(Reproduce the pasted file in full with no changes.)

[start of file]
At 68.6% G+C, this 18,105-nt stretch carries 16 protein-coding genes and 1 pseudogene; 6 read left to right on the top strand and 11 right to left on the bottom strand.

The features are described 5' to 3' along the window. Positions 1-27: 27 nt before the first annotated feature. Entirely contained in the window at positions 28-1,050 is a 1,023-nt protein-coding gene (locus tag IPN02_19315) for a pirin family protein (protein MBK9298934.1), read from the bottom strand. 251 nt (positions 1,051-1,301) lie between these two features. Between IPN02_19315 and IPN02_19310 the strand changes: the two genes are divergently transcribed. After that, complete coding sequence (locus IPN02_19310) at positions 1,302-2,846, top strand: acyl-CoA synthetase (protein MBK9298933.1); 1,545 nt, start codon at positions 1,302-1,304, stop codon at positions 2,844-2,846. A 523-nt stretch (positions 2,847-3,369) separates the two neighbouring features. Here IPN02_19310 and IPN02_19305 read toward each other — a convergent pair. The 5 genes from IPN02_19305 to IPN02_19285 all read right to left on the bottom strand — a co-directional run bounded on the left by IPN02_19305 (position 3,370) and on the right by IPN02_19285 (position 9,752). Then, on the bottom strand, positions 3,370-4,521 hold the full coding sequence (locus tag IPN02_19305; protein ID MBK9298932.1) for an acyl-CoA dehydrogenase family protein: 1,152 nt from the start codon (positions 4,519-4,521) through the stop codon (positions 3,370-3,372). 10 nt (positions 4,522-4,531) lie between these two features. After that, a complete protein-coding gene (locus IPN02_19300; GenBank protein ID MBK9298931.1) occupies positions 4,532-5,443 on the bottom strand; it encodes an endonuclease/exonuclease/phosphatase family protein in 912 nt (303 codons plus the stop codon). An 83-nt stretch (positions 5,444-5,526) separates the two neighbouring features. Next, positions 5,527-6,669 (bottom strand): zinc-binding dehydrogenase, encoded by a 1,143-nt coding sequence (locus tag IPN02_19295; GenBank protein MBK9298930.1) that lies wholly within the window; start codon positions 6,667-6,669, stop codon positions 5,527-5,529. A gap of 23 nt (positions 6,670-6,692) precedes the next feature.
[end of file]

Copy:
At 68.6% G+C, this 18,105-nt stretch carries 16 protein-coding genes and 1 pseudogene; 6 read left to right on the top strand and 11 right to left on the bottom strand.

The features are described 5' to 3' along the window. Positions 1-27: 27 nt before the first annotated feature. Entirely contained in the window at positions 28-1,050 is a 1,023-nt protein-coding gene (locus tag IPN02_19315) for a pirin family protein (protein MBK9298934.1), read from the bottom strand. 251 nt (positions 1,051-1,301) lie between these two features. Between IPN02_19315 and IPN02_19310 the strand changes: the two genes are divergently transcribed. After that, complete coding sequence (locus IPN02_19310) at positions 1,302-2,846, top strand: acyl-CoA synthetase (protein MBK9298933.1); 1,545 nt, start codon at positions 1,302-1,304, stop codon at positions 2,844-2,846. A 523-nt stretch (positions 2,847-3,369) separates the two neighbouring features. Here IPN02_19310 and IPN02_19305 read toward each other — a convergent pair. The 5 genes from IPN02_19305 to IPN02_19285 all read right to left on the bottom strand — a co-directional run bounded on the left by IPN02_19305 (position 3,370) and on the right by IPN02_19285 (position 9,752). Then, on the bottom strand, positions 3,370-4,521 hold the full coding sequence (locus tag IPN02_19305; protein ID MBK9298932.1) for an acyl-CoA dehydrogenase family protein: 1,152 nt from the start codon (positions 4,519-4,521) through the stop codon (positions 3,370-3,372). 10 nt (positions 4,522-4,531) lie between these two features. After that, a complete protein-coding gene (locus IPN02_19300; GenBank protein ID MBK9298931.1) occupies positions 4,532-5,443 on the bottom strand; it encodes an endonuclease/exonuclease/phosphatase family protein in 912 nt (303 codons plus the stop codon). An 83-nt stretch (positions 5,444-5,526) separates the two neighbouring features. Next, positions 5,527-6,669 (bottom strand): zinc-binding dehydrogenase, encoded by a 1,143-nt coding sequence (locus tag IPN02_19295; GenBank protein MBK9298930.1) that lies wholly within the window; start codon positions 6,667-6,669, stop codon positions 5,527-5,529. A gap of 23 nt (positions 6,670-6,692) precedes the next feature.